When Sonic was first born, trumpets blew from the homes of gamers everywhere. A new franchise had been born on the level of Mario, and gamers celebrated by rushing to their homes to play with baby Sonic. As he grew older, he gained a friend, Miles “Tails”. Tails was a little slow, and would constantly fall behind or run straight into spikes, but gamers came to love him.
Sonic decided to experiment with fancy CD technology in a new world with cartoon intros, but despite a successful run, his tale was heard by few. Sonic decided to come back home with a new friend, Knuckles, and once again gamers rejoiced at his homecoming, and his adventures that would follow. It seemed like Sonic had hit a golden era, and would continue to rise up in the minds of gamers everywhere. When suddenly… he disappeared.
This isn’t to say he completely disappeared, but instead of going on adventures and stopping evil doers, he took a break to have some fun. He went racing with friends and enemies, dabbled in 3D, and few heard from him again. That was, at least, until he came back swinging with Sonic Adventures 1 and 2. While not his strongest times, it seemed as if he was trying to break back into the defeat-bad-guys business. His games had its strengths – any time you played as Sonic/Shadow – and its weaknesses – any time you didn’t play as Sonic/Shadow. But at least, it seemed he was starting to come back.
But, tragedy struck. Despite his adventures, Sonic went broke. He needed more rings. So, he decided to whore himself out, and start visiting other companies and systems. His heart wasn’t in it this time, and his followers slowly lost interest. He tried every gimmick he could, taking a sword with him, and even turning into a werewolf. Again, and again, nothing could bring back his glory days.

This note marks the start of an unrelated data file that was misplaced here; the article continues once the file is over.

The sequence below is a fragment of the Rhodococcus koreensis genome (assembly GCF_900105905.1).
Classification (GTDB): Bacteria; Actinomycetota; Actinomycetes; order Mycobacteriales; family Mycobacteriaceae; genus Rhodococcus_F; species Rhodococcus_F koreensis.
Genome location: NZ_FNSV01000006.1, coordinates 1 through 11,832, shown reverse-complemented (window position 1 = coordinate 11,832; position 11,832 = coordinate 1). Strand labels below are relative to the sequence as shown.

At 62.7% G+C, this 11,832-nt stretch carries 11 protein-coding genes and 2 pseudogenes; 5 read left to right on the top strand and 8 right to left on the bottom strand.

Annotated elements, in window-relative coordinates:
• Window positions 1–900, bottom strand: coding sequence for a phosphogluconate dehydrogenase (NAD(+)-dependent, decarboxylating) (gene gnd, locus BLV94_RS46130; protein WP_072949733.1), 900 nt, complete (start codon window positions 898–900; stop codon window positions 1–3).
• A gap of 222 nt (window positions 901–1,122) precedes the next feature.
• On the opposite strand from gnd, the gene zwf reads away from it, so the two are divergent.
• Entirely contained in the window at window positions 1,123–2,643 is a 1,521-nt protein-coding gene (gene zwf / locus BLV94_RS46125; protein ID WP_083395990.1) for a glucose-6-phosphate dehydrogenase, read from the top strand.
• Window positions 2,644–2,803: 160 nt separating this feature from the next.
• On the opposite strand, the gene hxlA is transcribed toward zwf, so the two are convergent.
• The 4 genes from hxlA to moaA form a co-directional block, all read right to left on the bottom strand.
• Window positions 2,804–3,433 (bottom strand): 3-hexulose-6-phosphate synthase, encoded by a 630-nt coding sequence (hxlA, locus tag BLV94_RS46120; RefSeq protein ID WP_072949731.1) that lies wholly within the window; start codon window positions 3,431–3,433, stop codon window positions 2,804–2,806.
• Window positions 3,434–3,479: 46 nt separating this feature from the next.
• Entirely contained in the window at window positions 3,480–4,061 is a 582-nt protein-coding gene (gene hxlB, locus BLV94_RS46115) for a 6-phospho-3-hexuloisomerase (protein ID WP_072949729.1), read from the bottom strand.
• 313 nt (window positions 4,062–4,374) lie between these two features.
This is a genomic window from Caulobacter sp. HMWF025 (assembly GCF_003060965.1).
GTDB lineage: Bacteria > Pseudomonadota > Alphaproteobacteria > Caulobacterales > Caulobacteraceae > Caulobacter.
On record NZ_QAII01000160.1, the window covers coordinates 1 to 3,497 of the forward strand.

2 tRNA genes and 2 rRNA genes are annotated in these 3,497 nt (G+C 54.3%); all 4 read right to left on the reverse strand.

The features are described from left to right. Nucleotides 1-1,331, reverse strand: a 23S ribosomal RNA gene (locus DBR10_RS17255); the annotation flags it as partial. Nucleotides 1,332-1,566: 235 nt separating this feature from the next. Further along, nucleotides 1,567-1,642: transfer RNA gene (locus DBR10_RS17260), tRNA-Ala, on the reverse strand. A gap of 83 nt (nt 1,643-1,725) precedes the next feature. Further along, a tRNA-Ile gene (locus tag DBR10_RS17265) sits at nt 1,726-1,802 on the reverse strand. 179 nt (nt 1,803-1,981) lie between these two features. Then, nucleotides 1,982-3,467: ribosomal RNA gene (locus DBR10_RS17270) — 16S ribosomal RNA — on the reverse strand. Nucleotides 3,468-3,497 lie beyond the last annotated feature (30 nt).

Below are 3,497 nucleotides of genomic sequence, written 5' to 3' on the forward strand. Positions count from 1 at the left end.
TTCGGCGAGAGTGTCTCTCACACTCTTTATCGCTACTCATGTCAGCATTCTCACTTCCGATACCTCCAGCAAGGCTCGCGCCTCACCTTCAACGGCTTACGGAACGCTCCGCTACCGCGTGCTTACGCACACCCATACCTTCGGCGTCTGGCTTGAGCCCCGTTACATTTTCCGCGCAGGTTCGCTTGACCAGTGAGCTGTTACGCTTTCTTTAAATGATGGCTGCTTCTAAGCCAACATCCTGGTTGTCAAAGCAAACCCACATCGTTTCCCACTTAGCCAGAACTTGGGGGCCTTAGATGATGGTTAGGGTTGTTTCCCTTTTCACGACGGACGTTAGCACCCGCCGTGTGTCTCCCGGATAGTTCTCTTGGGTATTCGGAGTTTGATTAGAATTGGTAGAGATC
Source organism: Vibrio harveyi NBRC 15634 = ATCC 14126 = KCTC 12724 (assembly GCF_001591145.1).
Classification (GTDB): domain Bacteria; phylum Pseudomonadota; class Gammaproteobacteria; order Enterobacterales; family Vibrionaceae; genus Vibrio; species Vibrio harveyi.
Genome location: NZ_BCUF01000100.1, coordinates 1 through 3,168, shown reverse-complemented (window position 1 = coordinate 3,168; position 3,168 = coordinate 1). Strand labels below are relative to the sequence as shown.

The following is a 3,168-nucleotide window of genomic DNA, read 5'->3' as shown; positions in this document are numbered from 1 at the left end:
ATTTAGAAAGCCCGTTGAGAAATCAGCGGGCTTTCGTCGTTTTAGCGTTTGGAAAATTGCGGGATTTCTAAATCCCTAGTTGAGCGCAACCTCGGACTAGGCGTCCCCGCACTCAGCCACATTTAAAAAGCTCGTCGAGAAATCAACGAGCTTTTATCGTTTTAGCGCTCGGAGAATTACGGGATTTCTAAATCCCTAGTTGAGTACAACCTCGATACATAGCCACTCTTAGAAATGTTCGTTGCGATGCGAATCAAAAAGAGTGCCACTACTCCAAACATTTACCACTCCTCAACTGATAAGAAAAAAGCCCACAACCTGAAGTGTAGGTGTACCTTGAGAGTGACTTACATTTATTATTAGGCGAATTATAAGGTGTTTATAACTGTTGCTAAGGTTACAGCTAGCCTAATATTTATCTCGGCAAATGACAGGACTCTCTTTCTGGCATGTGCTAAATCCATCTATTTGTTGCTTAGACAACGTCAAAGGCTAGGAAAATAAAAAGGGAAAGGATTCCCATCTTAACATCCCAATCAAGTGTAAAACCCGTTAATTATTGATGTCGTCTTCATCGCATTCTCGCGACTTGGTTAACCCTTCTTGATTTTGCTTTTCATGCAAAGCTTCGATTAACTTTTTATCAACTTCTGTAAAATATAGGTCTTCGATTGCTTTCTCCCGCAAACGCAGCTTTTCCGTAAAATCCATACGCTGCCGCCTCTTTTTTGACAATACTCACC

Finally, he decided to break into the modern era. After hearing about “DLC”, he decided to go on a fourth quest, with a little more heart, and found he once again had an audience.
This can summarize not only Sonic, but SEGA as a business. They took giant steps with the Genesis, only to falter. While the Saturn and Dreamcast had loyal fans, and great games, SEGA was on a downward spiral. Finally, they decided to drop out of the hardware competition, and become a software developer. The new shift allowed the dreams of gamers’ everywhere to come true when Sonic was a playable character in Super Smash Bros. Brawl. However, since becoming a software-only company, it seems that SEGA has focused on fewer and fewer games, and several receiving lower scores. Until the most recent Sonic games, that is.
So, maybe it should come as no surprise that SEGA announced yesterday it will be closing five European offices, in an effort to focus on its core brands: Sonic, Aliens, Total War, and Football Manager, along with its digital business.
Perhaps this doesn’t stray too far from SEGA’s general innovative nature. They are taking their resources, and focusing primarily on development of Android, iOS, and Steam gaming. While this business plan may (or may not) be an effective and monetary one for SEGA, it is sad to see a company once so great faltering.
While SEGA has certainly found success in digital distribution, I have to wonder how successful the once giant will be in monetizing on digital distribution. Typically, these games require a much lower risk, and lower costs, however, the rewards for even some of the most successful games are much lower. It seems like this is yet another step down for SEGA. From once making gaming consoles, to becoming a software-only company, to now primarily distributing digitally, I can only hope the company will continue to stay afloat.
The future of gaming is heading towards digital distribution, so maybe once again SEGA is in the forefront. They plan to have 50 to 75 digital releases a year, but once again, with lower risks come less rewards. Will Sonic become the Robert Downey Jr. of gaming? I have to doubt it, but we can hope for a come back.